by Renuka Singh
The mystery, the hidden truths and the mystic, all of it put together defines Lucknow’s Bada Imambada. Bhool Bhulayah (a part of the Imambada) is a fascinating labyrinth built by Asaf-ud-Daula (Nawab of Lucknow) in the 17th century. It’s located in the old area of Lucknow. To begin with, it’s one of the most underrated historical sites in the world!
When I visited it as a kid, it obviously intrigued me to the core! However, as I grew up and visited it again, I was awed more with the ‘uniqueness’ that seemed to be unfading. In fact, it grows to be more charming as the years pass along.
The thrill that the Imambada exudes is something to take back home. Your guide gives insights about the building – how it’s built, what material was used, why it’s built in such a fashion – each and every detail about the monument. In the meantime, you travel back in time, feel its aura and marvel at the wonder that it was, and still is!
The fear and fun of getting lost
It is not a regular monument with exquisite beauty to appreciate – it is way ahead of that. From its walls, windows to the rooftop, everything has a story and purpose. Nothing is ordinary. As the name suggests, it’s a labyrinth, where you may get lost! Yes, it is true. There are four sets of identical staircases in four different directions to confuse you; however, one of them leads you to the top of the Imambada. Unless you are with a guide, you cannot figure out the right way on your own!
Dark narrow subway connected to Agra
The passages inside the labyrinth are absolutely dark, which adds to the enigmatic quality of the atmosphere. Your guide lights the way with a matchstick, while you follow him. There’s also a significant subway, which was used by the British soldiers to escape to Agra. It is blocked now and tourists are allowed to see it from a distance.
Hush…Walls can hear you!
Imambada’s walls are constructed in a way that nothing can be discussed in secrecy. The king could hear even the slightest of whispers across the palace. To make you experience that, your guide leaves you at one end and talks to you from afar – the magic is that you can converse softly and yet hear everything clearly!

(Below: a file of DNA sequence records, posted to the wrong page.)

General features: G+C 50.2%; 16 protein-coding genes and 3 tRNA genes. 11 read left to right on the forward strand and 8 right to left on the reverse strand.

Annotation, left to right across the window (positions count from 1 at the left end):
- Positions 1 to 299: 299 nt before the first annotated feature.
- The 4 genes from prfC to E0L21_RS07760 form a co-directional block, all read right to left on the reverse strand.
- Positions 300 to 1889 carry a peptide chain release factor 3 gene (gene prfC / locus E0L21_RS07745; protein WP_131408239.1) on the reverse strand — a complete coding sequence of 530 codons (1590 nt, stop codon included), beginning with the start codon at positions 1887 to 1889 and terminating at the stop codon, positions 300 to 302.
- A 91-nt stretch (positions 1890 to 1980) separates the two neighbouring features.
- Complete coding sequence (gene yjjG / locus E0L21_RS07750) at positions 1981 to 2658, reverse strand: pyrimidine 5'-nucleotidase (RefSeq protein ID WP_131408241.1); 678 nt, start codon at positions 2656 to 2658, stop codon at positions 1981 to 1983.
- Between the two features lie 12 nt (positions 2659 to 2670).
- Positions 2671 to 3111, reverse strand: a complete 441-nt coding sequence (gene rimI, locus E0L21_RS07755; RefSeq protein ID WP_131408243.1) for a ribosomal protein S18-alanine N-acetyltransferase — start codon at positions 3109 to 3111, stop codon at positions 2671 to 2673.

Key to a treasure
Something that amazed me the most is the five-story ‘royal bath’ building, which has three stories permanently under water! Your guide instructs you not to bend too much. However, you can throw a stone and see it go down to the very depth of water.
Another interesting fact about the ‘royal bath’ is that there’s a key dropped into the water. It’s a key to a significant treasure and it still remains there, beyond anybody’s reach!
The sad part is that the state government has closed down many portions of the site, which could interest tourists. I hope the government takes steps for this distinctive historical site’s conservation.
If You Go:
Watch this YouTube video about Bada Imambara
About the author:
Renuka is a writer, photographer and now a blogger. She has been part of media and the publishing industry for the past four years now. Traveling is a passion for her. She looks forward to traveling across the world and writing about all her experiences. See her website at: renuka-voyagerforlife.com/
All photographs are by Renuka Singh.